How Not To Break Your Heart With Your Investments - Wells Fargo
Investing based on emotions has been proven to fail, said Erik Davidson, CIO and Executive Vice President of Well Fargo Private Bank.
“[Following your heart] makes great sense romantically on a day like today, Valentine’s Day, or makes great sense academically or vocationally, but financially, following your heart will betray you every single time,” Davidson told Kitco News.
According to Davidson, research has shown that investor sentiment on stocks is a good contrarian indicator.
“Whether we’re looking at consumer confidence or investor confidence, when spirits are high and we’re bullish, oftentimes the subsequent market returns could be quite poor. And conversely, when we are most despondent, when sentiment is most bearish, subsequent market returns can do quite well,” he said.
Stock markets reached a one-year low in December, 2018, around the same time that the CNN Fear & Greed Index, a measure of investor emotions in the markets based on seven indicators, hit “extreme fear.”
The S&P 500 has since rebounded, climbing 17% since December 24th, 2018.
Davidson noted historical examples of markets inflecting at high low points of investor sentiment, such as the bitcoin euphoria of late 2017, followed by a crash in cryptocurrencies, and extreme bearishness in early 2009 that led to near decade-long bull run in the stock markets.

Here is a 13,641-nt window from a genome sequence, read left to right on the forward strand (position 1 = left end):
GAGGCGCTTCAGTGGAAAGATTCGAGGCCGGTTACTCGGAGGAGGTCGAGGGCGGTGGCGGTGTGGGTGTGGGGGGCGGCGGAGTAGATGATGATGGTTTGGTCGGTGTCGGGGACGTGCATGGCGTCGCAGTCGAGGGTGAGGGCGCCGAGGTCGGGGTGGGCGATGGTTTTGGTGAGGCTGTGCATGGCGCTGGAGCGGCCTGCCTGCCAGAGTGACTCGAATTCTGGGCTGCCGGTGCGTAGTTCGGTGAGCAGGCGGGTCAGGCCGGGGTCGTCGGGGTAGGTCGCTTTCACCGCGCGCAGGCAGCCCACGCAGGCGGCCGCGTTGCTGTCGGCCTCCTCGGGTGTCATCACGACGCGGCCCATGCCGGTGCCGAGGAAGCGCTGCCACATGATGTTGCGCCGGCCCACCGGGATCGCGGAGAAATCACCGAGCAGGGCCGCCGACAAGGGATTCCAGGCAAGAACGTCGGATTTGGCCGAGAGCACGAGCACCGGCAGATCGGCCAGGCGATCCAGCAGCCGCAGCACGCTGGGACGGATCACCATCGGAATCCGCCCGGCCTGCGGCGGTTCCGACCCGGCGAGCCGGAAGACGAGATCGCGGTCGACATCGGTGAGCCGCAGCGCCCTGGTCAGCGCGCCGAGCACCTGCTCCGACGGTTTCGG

“Understandably, that’s how so many investors do invest: how do I feel about something. Actually, that’s a general rule, is to listen to your heart really, really carefully, and then do the exact opposite, is probably the best strategy from an investment standpoint,” he said.
On gold, Davidson said that the precious metal is trading within the top range of his price forecast for the year, but there are potential tailwinds.
“There may be a bit of a tailwind in the sense that we do see weakness going forward in the U.S. dollar, and obviously the inverse correlation between the dollar and gold, that could help a little bit, so there may be some more room to run for gold,” Davidson said.
He added that precious metals, overall, play an important role in diversifying a portfolio.
Spot gold last traded at $1,312.40 an ounce, up $6 on the trading day.
Davidson said that a common mistake investors make is not having a clear “direction,” or time horizon on their investments.
“The first question investors need to ask themselves is ‘where do they want to go.’ Nobody walks out to their car and in the morning and says ‘where am I going to drive today?’ Or, nobody goes to the airport and says ‘where should I fly?’ You’ve got to know your destination,” he said.